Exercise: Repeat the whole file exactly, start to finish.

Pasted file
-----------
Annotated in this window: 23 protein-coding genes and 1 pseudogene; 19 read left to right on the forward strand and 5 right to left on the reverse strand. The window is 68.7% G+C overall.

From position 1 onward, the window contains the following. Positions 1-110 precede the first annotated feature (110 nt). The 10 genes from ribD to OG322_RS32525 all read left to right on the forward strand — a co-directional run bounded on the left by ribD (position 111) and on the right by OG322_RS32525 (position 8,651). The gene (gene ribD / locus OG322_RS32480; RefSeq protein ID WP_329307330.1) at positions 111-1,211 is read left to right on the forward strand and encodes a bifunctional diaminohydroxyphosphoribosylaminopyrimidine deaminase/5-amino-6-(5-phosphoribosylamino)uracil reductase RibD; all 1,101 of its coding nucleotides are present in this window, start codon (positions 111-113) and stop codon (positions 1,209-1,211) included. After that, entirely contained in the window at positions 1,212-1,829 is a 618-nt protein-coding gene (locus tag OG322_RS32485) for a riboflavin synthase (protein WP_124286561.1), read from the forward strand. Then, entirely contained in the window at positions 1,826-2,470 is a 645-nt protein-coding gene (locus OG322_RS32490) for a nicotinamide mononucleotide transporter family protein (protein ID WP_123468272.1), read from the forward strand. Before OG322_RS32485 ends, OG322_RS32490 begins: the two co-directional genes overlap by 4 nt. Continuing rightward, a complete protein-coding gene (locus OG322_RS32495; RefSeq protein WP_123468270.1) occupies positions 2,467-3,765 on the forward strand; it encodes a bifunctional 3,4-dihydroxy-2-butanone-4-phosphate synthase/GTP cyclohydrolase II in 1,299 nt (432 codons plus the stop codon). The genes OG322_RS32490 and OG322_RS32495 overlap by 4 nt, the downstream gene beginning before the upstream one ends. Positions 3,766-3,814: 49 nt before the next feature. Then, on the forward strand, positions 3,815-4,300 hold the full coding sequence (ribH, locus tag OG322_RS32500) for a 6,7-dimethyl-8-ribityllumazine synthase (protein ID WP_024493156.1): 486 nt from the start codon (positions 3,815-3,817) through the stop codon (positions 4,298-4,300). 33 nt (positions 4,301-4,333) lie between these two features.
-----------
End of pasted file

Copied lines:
Annotated in this window: 23 protein-coding genes and 1 pseudogene; 19 read left to right on the forward strand and 5 right to left on the reverse strand. The window is 68.7% G+C overall.

From position 1 onward, the window contains the following. Positions 1-110 precede the first annotated feature (110 nt). The 10 genes from ribD to OG322_RS32525 all read left to right on the forward strand — a co-directional run bounded on the left by ribD (position 111) and on the right by OG322_RS32525 (position 8,651). The gene (gene ribD / locus OG322_RS32480; RefSeq protein ID WP_329307330.1) at positions 111-1,211 is read left to right on the forward strand and encodes a bifunctional diaminohydroxyphosphoribosylaminopyrimidine deaminase/5-amino-6-(5-phosphoribosylamino)uracil reductase RibD; all 1,101 of its coding nucleotides are present in this window, start codon (positions 111-113) and stop codon (positions 1,209-1,211) included. After that, entirely contained in the window at positions 1,212-1,829 is a 618-nt protein-coding gene (locus tag OG322_RS32485) for a riboflavin synthase (protein WP_124286561.1), read from the forward strand. Then, entirely contained in the window at positions 1,826-2,470 is a 645-nt protein-coding gene (locus OG322_RS32490) for a nicotinamide mononucleotide transporter family protein (protein ID WP_123468272.1), read from the forward strand. Before OG322_RS32485 ends, OG322_RS32490 begins: the two co-directional genes overlap by 4 nt. Continuing rightward, a complete protein-coding gene (locus OG322_RS32495; RefSeq protein WP_123468270.1) occupies positions 2,467-3,765 on the forward strand; it encodes a bifunctional 3,4-dihydroxy-2-butanone-4-phosphate synthase/GTP cyclohydrolase II in 1,299 nt (432 codons plus the stop codon). The genes OG322_RS32490 and OG322_RS32495 overlap by 4 nt, the downstream gene beginning before the upstream one ends. Positions 3,766-3,814: 49 nt before the next feature. Then, on the forward strand, positions 3,815-4,300 hold the full coding sequence (ribH, locus tag OG322_RS32500) for a 6,7-dimethyl-8-ribityllumazine synthase (protein ID WP_024493156.1): 486 nt from the start codon (positions 3,815-3,817) through the stop codon (positions 4,298-4,300). 33 nt (positions 4,301-4,333) lie between these two features.